Command line exit codes and rendering errors

Started by jadson, February 08, 2016, 01:29:30 pm

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jadson

A while back I wrote a simple distributed render manager that includes support for Terragen, and while working on some improvements I noticed a couple extremely odd and in my opinion problematic behaviors when rendering from the command line.

On Linux and OSX, Terragen (v3.3 build 3.3.03.0) does not recognize an incorrect or nonexistent path to a project file or a corrupted project file as reason to exit with a non-zero code.  If the project file isn't found or isn't readable, Terragen prints an error message to stdout (not stderr), then quietly opens the default project file, renders it, and exits with code zero.

A similar issue occurs when Terragen is unable to save the rendered file.  It prints an error message to stdout (again, not stderr), then exits with code zero. That's been an issue in the past because we were rendering to a network drive that went offline, but Terragen kept going frame after frame for a couple days until we noticed the files weren't showing up where they were supposed to.

I don't expect this to be a high priority issue because it doesn't significantly affect the usability of the software, but it does violate a couple fundamental expectations about how software on UNIX-like operating systems should behave. It also complicates scripting because the only way to tell if a file was successfully rendered and saved is to parse stdout and look for error messages that could potentially change with new versions.
Interactive Geology Project
University of Colorado Boulder
http://igp.colorado.edu

Matt

Welcome to the forum!

We'd like to improve this in future. The first thing we'll do is redirect error messages to stderr instead of stdout. This should apply to anything that's currently considered an error. Such errors are already printed with the prefix "ERROR:" and we don't intend to change that prefix, so they should be easy to identify in any version, but we'll send them to stderr in future.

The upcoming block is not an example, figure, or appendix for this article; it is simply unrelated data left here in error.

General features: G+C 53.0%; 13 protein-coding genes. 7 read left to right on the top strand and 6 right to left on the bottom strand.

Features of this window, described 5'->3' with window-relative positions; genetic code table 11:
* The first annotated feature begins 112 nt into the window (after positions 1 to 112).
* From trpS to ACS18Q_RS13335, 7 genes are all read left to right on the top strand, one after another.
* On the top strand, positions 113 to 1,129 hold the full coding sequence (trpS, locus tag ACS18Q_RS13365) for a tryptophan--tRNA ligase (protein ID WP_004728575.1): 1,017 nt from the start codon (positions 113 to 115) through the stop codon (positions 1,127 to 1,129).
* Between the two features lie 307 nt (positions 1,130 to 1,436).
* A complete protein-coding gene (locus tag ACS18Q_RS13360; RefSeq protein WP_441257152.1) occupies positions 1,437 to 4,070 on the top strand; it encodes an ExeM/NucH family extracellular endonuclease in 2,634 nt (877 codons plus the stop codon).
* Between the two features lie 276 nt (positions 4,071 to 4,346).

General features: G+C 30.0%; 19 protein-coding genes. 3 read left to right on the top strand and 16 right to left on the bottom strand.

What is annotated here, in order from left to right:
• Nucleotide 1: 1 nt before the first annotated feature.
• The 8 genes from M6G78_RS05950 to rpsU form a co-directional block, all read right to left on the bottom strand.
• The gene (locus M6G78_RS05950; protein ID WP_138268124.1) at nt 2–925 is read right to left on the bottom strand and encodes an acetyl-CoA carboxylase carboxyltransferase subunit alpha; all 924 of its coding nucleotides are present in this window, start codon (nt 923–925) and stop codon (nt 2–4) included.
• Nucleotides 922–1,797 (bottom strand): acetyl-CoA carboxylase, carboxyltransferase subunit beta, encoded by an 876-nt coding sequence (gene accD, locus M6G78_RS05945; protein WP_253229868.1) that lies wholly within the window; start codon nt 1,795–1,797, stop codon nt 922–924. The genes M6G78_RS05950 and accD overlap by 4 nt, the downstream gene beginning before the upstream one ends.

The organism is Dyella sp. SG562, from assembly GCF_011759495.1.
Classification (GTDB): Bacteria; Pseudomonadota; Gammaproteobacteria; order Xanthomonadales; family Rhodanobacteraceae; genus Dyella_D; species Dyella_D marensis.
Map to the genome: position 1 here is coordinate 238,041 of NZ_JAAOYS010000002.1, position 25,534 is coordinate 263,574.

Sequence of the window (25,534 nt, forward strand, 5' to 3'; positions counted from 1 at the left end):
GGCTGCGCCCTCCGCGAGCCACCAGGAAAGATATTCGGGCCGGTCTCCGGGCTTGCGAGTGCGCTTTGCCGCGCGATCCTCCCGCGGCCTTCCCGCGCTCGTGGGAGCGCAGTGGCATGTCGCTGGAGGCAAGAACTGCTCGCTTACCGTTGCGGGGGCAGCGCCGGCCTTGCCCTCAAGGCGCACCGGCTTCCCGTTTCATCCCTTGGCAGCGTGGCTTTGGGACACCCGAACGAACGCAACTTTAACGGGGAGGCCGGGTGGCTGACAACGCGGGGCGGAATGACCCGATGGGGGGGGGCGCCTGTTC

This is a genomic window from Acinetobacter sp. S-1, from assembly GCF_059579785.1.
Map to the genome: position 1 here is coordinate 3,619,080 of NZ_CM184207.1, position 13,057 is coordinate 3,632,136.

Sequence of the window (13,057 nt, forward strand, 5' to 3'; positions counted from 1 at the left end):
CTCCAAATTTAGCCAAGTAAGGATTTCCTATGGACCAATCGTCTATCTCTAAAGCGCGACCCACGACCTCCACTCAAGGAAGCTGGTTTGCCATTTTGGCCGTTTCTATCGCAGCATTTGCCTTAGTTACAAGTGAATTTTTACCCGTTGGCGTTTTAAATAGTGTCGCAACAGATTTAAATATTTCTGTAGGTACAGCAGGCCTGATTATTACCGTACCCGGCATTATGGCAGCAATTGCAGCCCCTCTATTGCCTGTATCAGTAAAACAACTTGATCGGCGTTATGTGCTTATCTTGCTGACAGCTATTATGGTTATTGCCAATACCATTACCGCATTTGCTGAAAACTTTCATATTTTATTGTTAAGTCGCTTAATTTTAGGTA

Unfortunately it's possible that some "errors" may be harmless. For example, if you have an image map shader that's not contributing to the render, it still attempts to load the image when the project loads and if it can't find the image it will report an error. Currently, it's up to your render manager to decide whether you want to take some action when you get these errors.

In future we also want to exit early and return a non-zero code whenever an error occurs. And we also want to improve Terragen's understanding of whether a particular asset is really needed to render, to avoid errors from unused nodes (and of course wasting resources).

Matt
Just because milk is white doesn't mean that clouds are made of milk.

jadson

Thanks for the info and I look forward to the improvements you mentioned.  It's not a big problem to parse stdout for error messages (I do that anyway to get progress info), but I had noticed that both critical and trivial errors start with "ERROR:". Until now I've just been ignoring them because of that problem, but that's burned us a couple of times.  I could try matching the full message string, but that's less than ideal for obvious reasons.  I haven't thought of a better way to deal with it than just manually checking that the frames are showing up on the server. The only problem is, if there are thousands of frames and just one machine out of many is having a problem, it's pretty easy to overlook a missing frame or two until a big chunk of the sequence is done.

Most if not all of the trivial errors I've seen were because of unlinked and forgotten image or DEM shaders. One thing I've noticed (that's probably in the documentation and I just didn't see it) is that when you delete a node from the menu on the left, it just unlinks it from the node network but doesn't delete it.  It's a bit counterintuitive, and unlinked nodes are easy to lose in a complicated network. I found some of our files that have been through many iterations were loading 5-10 unused DEMs at startup.

Changing the default behavior might cut down on a lot of unnecessary errors. I think Blender's approach to this is pretty good.  It keeps unlinked datablocks around during a session, but when the project is closed any unlinked datablocks are removed unless the user has marked them for preservation.  Alternatively, just a menu option to purge all unused nodes would streamline the cleanup process quite a bit.
Interactive Geology Project
University of Colorado Boulder
http://igp.colorado.edu